John Whitmire wins closely-watched Houston mayor’s race

By admin Dec10,2023

Democratic state Sen. John Whitmire defeated Democratic U.S. Rep. Sheila Jackson Lee Saturday night in Houston’s closely-watched mayoral race, according to the Associated Press. 

As of Saturday evening, Whitmire was leading by a resounding margin of 65.27% to 34.73%. 

As the city of Houston headed into the final week before the runoff election for mayor, an ad for Jackson Lee, had urged city residents to “vote on or before December 7th.” There was one problem: The runoff election was on Saturday, and the early voting period ended on Dec. 5.

Jackson Lee’s office quickly pulled the ad, telling Houston Public Media that it debuted Saturday and ran on the local ABC, CBS and NBC affiliates but had been created by an outside ad agency, not the campaign.

The erroneous ad and even the lack of knowledge about the date of the election seemed to sum up everything happening so far in the mayoral race in America’s fourth-largest city — limping ahead to a low turnout outcome in what is the last major election of 2023. 

Going into Saturday night, Jackson Lee, a 30-year veteran of Congress, was trailing in polls to Whitmire, who has had more than 50 years in public service. The two were the top two vote-getters in the Nov. 7 general election, which had 17 candidates on the ballot and a write-in candidate. Whitmire, 74, received 43% of the vote to 36% for Jackson Lee, 73. About 21% of Houston’s 1.2 million registered voters cast ballots in the Nov. 7 election, according to The Associated Press. The current mayor, Sylvester Turner, is term-limited. 

Election 2023 Houston Mayor
In this photo combination, U.S. Rep. Shelia Jackson Lee, and at right, Democratic state Sen. John Whitmire.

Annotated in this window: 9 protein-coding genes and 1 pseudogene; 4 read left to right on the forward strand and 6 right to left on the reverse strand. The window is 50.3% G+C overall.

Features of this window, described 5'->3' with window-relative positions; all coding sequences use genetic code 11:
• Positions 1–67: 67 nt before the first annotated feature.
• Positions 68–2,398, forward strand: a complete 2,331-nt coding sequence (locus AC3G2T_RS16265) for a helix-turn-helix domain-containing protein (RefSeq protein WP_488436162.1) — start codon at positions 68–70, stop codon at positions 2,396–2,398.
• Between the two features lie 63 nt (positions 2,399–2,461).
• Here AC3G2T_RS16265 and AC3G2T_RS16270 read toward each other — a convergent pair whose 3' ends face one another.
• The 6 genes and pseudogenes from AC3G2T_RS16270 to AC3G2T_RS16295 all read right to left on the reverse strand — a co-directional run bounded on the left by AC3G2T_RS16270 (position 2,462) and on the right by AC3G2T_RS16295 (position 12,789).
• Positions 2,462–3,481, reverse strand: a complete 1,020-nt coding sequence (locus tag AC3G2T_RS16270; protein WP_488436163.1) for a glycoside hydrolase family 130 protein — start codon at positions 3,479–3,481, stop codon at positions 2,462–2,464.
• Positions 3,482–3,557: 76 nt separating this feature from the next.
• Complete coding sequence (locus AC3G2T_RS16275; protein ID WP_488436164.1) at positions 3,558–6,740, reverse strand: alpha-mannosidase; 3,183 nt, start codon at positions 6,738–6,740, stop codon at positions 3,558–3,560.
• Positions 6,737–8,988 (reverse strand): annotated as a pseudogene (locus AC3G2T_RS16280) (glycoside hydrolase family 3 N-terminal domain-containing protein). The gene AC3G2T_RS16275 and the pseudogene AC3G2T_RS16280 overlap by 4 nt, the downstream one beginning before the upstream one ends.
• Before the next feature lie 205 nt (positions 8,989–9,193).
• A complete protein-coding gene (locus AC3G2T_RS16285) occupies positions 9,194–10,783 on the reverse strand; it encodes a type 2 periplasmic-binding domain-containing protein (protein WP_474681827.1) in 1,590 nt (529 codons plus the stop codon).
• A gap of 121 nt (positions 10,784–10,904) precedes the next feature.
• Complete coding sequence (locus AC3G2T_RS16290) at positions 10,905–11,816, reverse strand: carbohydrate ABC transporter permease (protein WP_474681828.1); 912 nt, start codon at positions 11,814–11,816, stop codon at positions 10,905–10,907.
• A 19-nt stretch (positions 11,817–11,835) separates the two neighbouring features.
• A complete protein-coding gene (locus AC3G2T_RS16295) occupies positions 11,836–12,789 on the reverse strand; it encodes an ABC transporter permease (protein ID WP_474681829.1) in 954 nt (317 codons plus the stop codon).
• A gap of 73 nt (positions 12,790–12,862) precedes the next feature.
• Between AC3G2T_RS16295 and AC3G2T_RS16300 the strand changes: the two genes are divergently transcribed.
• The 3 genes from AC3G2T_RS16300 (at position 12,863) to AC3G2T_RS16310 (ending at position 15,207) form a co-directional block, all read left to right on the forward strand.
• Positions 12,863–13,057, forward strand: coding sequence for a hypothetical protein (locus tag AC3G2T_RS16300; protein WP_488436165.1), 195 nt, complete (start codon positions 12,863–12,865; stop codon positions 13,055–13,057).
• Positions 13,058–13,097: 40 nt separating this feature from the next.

“It’s been a pretty sleepy race so far,” said Brandon Rottinghaus, a professor of political science at the University of Houston. “We’ve seen mayor’s races in the past that have had a lot more fireworks, a lot more partisanship. This has been a race that frankly hasn’t really caught the voters’ attention.” 

Since the November election, the numbers hadn’t moved much. A SurveyUSA Research poll on behalf of the University of Houston conducted in mid-November found Whitmire leading Jackson Lee 42% to 35%. 

The race was considered nonpartisan, but both Whitmire and Jackson Lee are Democrats. Jackson Lee pulled out major endorsements, including former Secretary of State Hillary Clinton, former House Speaker Nancy Pelosi and Harris County Judge Lina Hidalgo. But, as Rottinghaus pointed out, the big-time endorsements hadn’t managed to move the needle. 

Whitmire, meanwhile, boasted of some big-time local support, including Jim “Mattress Mack” McIngvale, former Houston City Councilman Jack Christie, who ran as a Republican in the first round, and Republican megadonor Tilman Fertitta. 

Houston is considered America’s most diverse large city, so winning the mayor’s office means winning a coalition of voters. 

Turner’s victory in 2015 by just two points over a conservative businessman was driven in large part by Black voters and get-out-the-vote efforts, according to the Houston Chronicle. Jackson Lee, who, if elected, would be the city’s first Black female mayor,  has not managed to galvanize Black voters the same way, Rottinghaus said. In the precincts with high numbers of Black voters, the voting numbers are way down, Rottinghaus said.